Pure Storage and NetApp Bring More Data Management Capabilities to Cloud Native Applications

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Data storage companies Pure Storage Inc. and NetApp Inc. continue their efforts to address the issue of data portability for cloud native software.

Pure Storage today announced a major update to Portworx through Pure Storage’s PX-Backup platform, while NetApp unveiled an all-new product as part of its Astra suite of Kubernetes storage solutions.

Pure Storage first announced PX-Backup last year to try to solve some of the main storage challenges for cloud native applications. The problem businesses face is that traditional storage platforms are not suitable for modern applications hosted in software containers because they cannot provide the resiliency, mobility, security, and data backup they have. need.

Moor Insights & Strategy analyst Steve McDowell told SiliconANGLE that cloud-native workloads are popular because they promise much better portability than traditional applications. But unless these cloud-native apps come with tools to make the data they rely on portable, he said, their usefulness is limited.

PX-Backup attempts to address this issue by providing scalable storage for software containers, which host the components of modern cloud native applications. It does this by transforming basic server hardware into a converged storage node that can scale to clusters and provision itself automatically when needed. Users can then manage their storage needs container by container.

Updates in PX-Backup 2.1, which will be available in November, aims to improve mobility and multicloud reliability. The release introduces true application portability between clouds or on-premises data centers, Pure Storage said. So, with the latest version, customers can back up Kubernetes applications running in one cloud or data center and restore them to another.

Other updates focus on improving compliance. PX-Backup 2.1 adopts what is known as the “3-2-1 backup rule,” which the company says is an industry standard for any data protection plan that ensures it will be possible recover from several different failure scenarios. With the new version, PX-Backup 2.1 can offload the snapshot backups from the container storage interface to the object storage.

This means that all Kubernetes-based applications running on the Portworx PX-Store, and any CSI-compatible or cloud-based storage service, can now use PX-Backup to keep three copies of data as production data, d ‘snapshots and a backup copy to disk and object storage.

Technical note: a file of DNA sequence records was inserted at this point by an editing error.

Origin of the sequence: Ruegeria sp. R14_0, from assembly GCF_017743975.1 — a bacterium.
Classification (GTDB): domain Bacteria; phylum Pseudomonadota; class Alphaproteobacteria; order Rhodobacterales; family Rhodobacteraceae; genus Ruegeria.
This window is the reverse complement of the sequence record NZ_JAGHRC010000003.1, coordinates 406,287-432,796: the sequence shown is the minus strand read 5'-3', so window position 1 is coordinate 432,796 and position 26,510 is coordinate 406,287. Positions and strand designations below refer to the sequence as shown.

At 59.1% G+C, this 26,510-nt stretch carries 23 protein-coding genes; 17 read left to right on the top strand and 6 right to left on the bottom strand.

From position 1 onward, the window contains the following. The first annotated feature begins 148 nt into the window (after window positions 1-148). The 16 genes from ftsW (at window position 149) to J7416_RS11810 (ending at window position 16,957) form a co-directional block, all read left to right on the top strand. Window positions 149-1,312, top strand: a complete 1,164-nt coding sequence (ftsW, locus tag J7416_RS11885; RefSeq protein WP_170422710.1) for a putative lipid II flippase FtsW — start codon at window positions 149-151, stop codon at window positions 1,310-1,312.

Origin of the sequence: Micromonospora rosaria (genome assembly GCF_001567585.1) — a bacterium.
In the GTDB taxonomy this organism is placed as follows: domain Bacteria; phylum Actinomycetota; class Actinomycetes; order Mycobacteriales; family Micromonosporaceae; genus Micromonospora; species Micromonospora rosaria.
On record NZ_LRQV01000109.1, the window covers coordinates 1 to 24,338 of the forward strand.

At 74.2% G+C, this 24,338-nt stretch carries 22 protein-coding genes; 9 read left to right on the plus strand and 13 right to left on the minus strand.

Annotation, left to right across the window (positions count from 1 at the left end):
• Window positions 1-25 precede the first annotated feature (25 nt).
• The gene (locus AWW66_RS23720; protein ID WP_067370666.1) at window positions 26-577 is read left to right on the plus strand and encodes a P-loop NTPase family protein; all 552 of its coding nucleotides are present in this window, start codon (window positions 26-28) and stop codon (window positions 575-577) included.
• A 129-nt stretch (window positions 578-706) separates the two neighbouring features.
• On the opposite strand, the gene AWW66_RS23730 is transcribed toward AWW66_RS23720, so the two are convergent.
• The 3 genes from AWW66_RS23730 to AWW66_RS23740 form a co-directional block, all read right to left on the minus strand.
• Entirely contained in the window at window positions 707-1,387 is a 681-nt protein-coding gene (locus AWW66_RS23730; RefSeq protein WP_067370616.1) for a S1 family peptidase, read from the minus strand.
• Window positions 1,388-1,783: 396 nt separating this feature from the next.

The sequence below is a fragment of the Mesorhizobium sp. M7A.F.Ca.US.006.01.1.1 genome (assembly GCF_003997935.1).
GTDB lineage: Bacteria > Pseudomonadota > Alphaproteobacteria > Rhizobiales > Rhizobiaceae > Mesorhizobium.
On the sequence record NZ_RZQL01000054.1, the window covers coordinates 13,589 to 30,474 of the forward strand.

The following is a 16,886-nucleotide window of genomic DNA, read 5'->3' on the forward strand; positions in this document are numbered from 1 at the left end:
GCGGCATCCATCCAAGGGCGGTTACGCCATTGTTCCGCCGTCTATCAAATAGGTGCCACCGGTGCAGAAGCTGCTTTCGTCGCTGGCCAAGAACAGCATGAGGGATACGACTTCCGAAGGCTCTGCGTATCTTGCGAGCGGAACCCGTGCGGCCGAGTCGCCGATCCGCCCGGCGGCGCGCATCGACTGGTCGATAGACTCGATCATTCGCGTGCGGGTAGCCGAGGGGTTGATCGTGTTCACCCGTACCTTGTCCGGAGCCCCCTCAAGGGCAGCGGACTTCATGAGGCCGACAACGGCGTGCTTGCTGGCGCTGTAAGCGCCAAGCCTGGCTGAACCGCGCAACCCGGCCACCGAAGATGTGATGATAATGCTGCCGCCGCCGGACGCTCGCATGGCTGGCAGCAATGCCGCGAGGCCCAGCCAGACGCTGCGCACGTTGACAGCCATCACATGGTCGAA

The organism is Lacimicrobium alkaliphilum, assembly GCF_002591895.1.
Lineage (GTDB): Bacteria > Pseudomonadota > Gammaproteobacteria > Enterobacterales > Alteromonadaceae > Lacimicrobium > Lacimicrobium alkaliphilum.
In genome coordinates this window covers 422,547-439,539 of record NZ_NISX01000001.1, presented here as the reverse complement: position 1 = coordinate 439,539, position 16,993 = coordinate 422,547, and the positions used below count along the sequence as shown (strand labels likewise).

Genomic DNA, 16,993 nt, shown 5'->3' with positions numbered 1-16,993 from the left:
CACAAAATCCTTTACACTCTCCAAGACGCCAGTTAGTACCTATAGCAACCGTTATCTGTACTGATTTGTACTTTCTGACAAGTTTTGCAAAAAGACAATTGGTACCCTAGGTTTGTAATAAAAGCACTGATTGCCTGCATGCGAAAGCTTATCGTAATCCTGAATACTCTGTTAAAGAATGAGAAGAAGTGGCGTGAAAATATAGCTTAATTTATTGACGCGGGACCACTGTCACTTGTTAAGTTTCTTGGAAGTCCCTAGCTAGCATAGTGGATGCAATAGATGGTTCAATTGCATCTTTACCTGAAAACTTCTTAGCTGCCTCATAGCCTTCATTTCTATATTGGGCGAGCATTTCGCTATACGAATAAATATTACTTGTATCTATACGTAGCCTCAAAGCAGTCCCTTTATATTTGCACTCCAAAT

McDowell said that the new features in PX-Backup 2.1 make it much easier to migrate cloud native applications between clouds from a backup, or to replicate an entire application in a new environment.

“It’s a very powerful ability,” he said. Flexibility is also the name of the game with PX-Backup’s new 3-2-1 data protection support. Built-in support for multiple levels of backup, including replication of snapshots to object storage, such as AWS S3, is a critical data protection feature. Users could do this before, but it was a manual process.

NetApp launches Astra Data Store

NetApp takes a similar approach to solving the cloud native data problem with NetApp Astra, which is a family of tools that bring advanced data management capabilities to container workloads managed by Kubernetes. These capabilities include simplified application portability made possible through “active clones” of applications, the ability to protect data with regular snapshots, and disaster recovery through remote backups.

Today’s new addition to the Astra family is the NetApp Astra Data Store, which the company says is a native Kubernetes shared file service that will be available later this year.

NetApp said Astra Data Store addresses a key challenge for businesses regarding the lack of a reliable Kubernetes native file service for managing business data. Most container-based applications must use file services for shared access, but the majority of native Kubernetes datastores are built on block storage. So, deploying these applications on block storage requires re-architecture, which slows adoption, says NetApp.

Other challenges exist around the need to install proprietary file clients and the need to separately manage datastores for virtual machines and containers. This can create data silos and management problems and thus block digital transformation efforts.

The NetApp Astra data store was designed to address these three challenges. The company claims it is the first native Kubernetes unified shared file service for containers and virtual machines with advanced data management capabilities. The main benefit is that by allowing containers and virtual machines to share a data store, operational complexity is reduced, NetApp said. It also provides multiple parallel file systems on the same resource pool, enabling cloud-like ease of use and scalability, the company promised.

“I really like the new file service features NetApp brings to Astra,” McDowell said. “While most cloud native deployments rely on block storage, NetApp recognizes that enabling enterprise class file services in Astra will remove the load for entire classes of applications from being easily deployed in an environment. Kubernetes. “

NetApp said the Astra Data Store will be previewed in the coming months, with general availability slated for next year.

Picture: Buffik / Pixabay

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